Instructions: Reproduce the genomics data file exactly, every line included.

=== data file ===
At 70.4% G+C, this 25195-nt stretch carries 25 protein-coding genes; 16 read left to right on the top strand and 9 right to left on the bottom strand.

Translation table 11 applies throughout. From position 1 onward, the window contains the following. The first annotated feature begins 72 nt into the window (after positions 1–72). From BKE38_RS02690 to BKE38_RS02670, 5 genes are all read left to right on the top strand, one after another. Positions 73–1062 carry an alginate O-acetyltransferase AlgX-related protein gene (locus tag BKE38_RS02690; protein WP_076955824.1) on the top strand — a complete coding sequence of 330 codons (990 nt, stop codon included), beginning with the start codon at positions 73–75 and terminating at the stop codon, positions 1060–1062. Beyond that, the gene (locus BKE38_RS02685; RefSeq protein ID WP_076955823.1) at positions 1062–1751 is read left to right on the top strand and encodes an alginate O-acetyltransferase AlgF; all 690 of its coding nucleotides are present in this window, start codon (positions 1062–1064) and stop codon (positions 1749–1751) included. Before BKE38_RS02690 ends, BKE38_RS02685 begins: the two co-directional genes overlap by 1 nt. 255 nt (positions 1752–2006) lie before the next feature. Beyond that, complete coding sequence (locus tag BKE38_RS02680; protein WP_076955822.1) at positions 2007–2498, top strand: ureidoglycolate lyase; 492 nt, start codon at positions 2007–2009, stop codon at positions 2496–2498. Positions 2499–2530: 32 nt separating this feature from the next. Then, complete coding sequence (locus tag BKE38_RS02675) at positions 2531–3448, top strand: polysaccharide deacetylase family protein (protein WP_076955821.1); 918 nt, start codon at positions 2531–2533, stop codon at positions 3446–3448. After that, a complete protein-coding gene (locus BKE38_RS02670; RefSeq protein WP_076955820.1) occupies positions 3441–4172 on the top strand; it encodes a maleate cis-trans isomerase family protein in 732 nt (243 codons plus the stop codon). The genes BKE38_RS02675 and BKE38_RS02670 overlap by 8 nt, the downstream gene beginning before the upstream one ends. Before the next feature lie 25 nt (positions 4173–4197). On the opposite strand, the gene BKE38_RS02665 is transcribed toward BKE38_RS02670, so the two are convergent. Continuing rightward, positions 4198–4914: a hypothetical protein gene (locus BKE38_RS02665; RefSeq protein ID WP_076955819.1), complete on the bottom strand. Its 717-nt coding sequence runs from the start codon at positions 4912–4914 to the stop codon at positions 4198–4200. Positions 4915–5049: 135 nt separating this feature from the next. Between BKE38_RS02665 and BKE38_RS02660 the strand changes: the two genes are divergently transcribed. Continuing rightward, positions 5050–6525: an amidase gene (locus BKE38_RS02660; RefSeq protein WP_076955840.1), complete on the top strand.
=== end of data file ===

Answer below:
At 70.4% G+C, this 25195-nt stretch carries 25 protein-coding genes; 16 read left to right on the top strand and 9 right to left on the bottom strand.

Translation table 11 applies throughout. From position 1 onward, the window contains the following. The first annotated feature begins 72 nt into the window (after positions 1–72). From BKE38_RS02690 to BKE38_RS02670, 5 genes are all read left to right on the top strand, one after another. Positions 73–1062 carry an alginate O-acetyltransferase AlgX-related protein gene (locus tag BKE38_RS02690; protein WP_076955824.1) on the top strand — a complete coding sequence of 330 codons (990 nt, stop codon included), beginning with the start codon at positions 73–75 and terminating at the stop codon, positions 1060–1062. Beyond that, the gene (locus BKE38_RS02685; RefSeq protein ID WP_076955823.1) at positions 1062–1751 is read left to right on the top strand and encodes an alginate O-acetyltransferase AlgF; all 690 of its coding nucleotides are present in this window, start codon (positions 1062–1064) and stop codon (positions 1749–1751) included. Before BKE38_RS02690 ends, BKE38_RS02685 begins: the two co-directional genes overlap by 1 nt. 255 nt (positions 1752–2006) lie before the next feature. Beyond that, complete coding sequence (locus tag BKE38_RS02680; protein WP_076955822.1) at positions 2007–2498, top strand: ureidoglycolate lyase; 492 nt, start codon at positions 2007–2009, stop codon at positions 2496–2498. Positions 2499–2530: 32 nt separating this feature from the next. Then, complete coding sequence (locus tag BKE38_RS02675) at positions 2531–3448, top strand: polysaccharide deacetylase family protein (protein WP_076955821.1); 918 nt, start codon at positions 2531–2533, stop codon at positions 3446–3448. After that, a complete protein-coding gene (locus BKE38_RS02670; RefSeq protein WP_076955820.1) occupies positions 3441–4172 on the top strand; it encodes a maleate cis-trans isomerase family protein in 732 nt (243 codons plus the stop codon). The genes BKE38_RS02675 and BKE38_RS02670 overlap by 8 nt, the downstream gene beginning before the upstream one ends. Before the next feature lie 25 nt (positions 4173–4197). On the opposite strand, the gene BKE38_RS02665 is transcribed toward BKE38_RS02670, so the two are convergent. Continuing rightward, positions 4198–4914: a hypothetical protein gene (locus BKE38_RS02665; RefSeq protein ID WP_076955819.1), complete on the bottom strand. Its 717-nt coding sequence runs from the start codon at positions 4912–4914 to the stop codon at positions 4198–4200. Positions 4915–5049: 135 nt separating this feature from the next. Between BKE38_RS02665 and BKE38_RS02660 the strand changes: the two genes are divergently transcribed. Continuing rightward, positions 5050–6525: an amidase gene (locus BKE38_RS02660; RefSeq protein WP_076955840.1), complete on the top strand.